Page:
Although the bottom wall has multiple portions having various inclinations, the general inclination of the bottom wall 44 from the horizontal ground generally coincides with the inclination of the inclined beams 45 of the trusses 43 and is preferably in the range of 30-40 degrees. It will be appreciated to a person skilled in the art that the general inclined angle can be smaller than 30 degrees or larger than 40 degrees without departing the scope and spirit of the present invention.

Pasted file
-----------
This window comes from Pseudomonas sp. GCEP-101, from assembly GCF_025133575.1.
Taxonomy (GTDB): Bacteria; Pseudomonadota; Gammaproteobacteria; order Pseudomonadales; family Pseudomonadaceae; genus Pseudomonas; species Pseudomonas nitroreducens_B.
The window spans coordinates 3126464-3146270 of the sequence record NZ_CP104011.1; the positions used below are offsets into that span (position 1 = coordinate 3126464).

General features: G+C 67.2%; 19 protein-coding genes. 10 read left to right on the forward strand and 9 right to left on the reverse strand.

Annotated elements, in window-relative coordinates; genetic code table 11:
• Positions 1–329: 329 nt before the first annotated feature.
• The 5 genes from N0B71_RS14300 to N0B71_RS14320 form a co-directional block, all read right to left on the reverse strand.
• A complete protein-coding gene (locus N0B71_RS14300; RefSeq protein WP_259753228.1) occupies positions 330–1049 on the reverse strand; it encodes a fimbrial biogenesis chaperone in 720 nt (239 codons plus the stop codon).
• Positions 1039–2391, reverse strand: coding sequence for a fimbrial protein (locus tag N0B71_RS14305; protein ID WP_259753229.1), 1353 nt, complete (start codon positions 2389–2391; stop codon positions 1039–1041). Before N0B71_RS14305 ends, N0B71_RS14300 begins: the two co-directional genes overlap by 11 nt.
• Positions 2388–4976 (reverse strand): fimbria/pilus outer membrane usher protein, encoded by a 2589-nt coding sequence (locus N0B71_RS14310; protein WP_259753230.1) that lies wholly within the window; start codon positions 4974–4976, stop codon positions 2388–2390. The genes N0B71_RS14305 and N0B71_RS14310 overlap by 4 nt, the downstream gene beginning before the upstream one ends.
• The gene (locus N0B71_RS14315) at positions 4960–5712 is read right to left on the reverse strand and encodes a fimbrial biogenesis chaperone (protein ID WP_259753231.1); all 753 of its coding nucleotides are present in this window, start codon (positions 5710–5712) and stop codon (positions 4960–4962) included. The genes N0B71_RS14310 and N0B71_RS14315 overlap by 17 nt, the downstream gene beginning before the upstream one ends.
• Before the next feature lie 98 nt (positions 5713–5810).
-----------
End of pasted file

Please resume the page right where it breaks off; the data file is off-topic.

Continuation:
Supported by the bottom wall 44 is a particulate flowable granulate material 54. Preferably, the granulate material 54 flows down from the top of the trap assembly by gravity and covers the upper surface of the bottom wall 44 within the two side walls 48,50. Granulate material 54 preferably consists of a particulate rubber material having an exemplary particle size of about 5-7 mm and an exemplary angle of repose A of approximately 38 degrees from the horizontal ground. The general inclination of the bottom wall 44 can be the same as the angle of repose of the material 54. Also, the general inclination of the bottom wall 44 can be smaller than the angle of repose of the material 54. Alternatively, the general inclination of the bottom wall can be larger than the angle of repose of the material 54. Accordingly, depending on which target region is designed to receive a concentrated amount of projectiles, the inclined angle of the bottom wall 44 with respect to the angle of repose can be adjusted without departure of the principle of the invention. This adjustment can also be made by changing the granulate material 54 which has a different angle of repose. In one embodiment shown in FIG. 2, the upper surface of the granulate material 54 is inclined relative to a line of projectiles 66 which typically is substantially parallel to the ground. The material 54 has an angle of repose A, and the inclined bottom wall 44 has an general inclined angle of A as well.